Yet, here’s the thing, the village can help.  I hope that all of us will make a place in our hearts for this family, for these girls.  I asked my mom what we could do to help as Cara’s last days came closer and she said, “They won’t need you now, there will be a lot of help.  They’ll need you six months from now, a year from now, three years down the line.  They’ll need you when people start to forget.”

Because, let’s face it, this family never will.  There will be a hole in these daughters’ lives forever.  Will they be wonderful people?  You bet.  Will this event shape every aspect of their lives?  You bet.  Can we help?  You bet.  Can we ever fill that hole?  No, not even a little bit.

And here’s the thing, it is an impossible task, to fill the emptiness of a mother’s passing.  But we do not attempt these tasks in the hopes of completing them.  We take on these tasks because they are the things most worthy of doing.  We do them because that is what needs to be done, because these girls deserve our very best.  Because children need hugs, rides, praise and support.   We will champion these girls because they will need second chances, advice on first loves and first heartbreaks.  We will do these things because that is what will need doing.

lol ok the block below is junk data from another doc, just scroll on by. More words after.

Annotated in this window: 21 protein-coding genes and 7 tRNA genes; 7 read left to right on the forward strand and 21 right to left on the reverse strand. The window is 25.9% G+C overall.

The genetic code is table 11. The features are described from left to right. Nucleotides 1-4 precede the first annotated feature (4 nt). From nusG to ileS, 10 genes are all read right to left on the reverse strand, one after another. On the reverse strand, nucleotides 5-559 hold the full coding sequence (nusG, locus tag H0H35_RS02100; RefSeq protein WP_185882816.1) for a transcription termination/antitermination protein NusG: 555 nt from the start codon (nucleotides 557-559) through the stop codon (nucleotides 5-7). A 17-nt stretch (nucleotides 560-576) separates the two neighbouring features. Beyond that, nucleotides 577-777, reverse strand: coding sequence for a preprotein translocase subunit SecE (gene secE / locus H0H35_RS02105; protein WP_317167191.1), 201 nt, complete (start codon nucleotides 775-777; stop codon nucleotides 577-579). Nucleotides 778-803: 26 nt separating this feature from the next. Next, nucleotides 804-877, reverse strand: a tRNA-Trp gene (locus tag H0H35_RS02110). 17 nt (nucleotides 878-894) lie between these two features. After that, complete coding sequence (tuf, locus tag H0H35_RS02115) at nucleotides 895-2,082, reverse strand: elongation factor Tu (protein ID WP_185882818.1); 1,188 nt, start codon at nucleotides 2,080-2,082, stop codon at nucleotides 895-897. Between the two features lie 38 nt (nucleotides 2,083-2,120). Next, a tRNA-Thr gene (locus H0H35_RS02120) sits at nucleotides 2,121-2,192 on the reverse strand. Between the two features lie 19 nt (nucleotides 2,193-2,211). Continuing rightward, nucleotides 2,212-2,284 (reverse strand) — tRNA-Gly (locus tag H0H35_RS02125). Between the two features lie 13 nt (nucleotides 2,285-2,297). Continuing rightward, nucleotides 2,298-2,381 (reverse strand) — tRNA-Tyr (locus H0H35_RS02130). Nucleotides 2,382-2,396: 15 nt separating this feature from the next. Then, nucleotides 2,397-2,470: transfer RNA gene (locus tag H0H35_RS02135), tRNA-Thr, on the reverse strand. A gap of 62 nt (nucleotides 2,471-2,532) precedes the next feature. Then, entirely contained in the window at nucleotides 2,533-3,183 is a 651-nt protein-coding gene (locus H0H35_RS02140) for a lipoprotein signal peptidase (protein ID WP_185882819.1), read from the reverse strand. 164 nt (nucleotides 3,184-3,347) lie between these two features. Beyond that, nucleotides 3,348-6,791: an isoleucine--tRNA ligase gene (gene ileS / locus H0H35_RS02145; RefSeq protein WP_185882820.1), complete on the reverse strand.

And, why else?  “Because I knew your mom.”  She’d have done it for me.

Because sometimes one person is everything.

Because sometimes one person is everything.

My village is decreased by one… and oh, what a difference the one made.  Cara, we all miss you already, so very much.